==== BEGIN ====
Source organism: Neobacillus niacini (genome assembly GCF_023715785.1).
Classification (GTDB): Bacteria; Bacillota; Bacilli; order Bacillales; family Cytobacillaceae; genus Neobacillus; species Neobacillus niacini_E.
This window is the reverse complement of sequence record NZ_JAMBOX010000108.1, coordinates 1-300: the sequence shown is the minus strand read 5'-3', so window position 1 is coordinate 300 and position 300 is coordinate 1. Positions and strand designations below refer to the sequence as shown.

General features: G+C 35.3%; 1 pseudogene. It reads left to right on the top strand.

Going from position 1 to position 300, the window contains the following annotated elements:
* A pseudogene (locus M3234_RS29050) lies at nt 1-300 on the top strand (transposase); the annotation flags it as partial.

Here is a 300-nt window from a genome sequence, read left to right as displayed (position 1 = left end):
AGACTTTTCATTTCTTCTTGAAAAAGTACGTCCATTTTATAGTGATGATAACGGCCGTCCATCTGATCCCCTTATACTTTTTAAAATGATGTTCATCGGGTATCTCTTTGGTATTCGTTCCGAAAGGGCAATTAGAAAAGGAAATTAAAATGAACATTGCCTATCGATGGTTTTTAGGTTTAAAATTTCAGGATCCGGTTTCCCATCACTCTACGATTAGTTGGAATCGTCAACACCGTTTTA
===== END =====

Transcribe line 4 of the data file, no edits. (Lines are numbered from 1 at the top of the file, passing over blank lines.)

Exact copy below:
General features: G+C 35.3%; 1 pseudogene. It reads left to right on the top strand.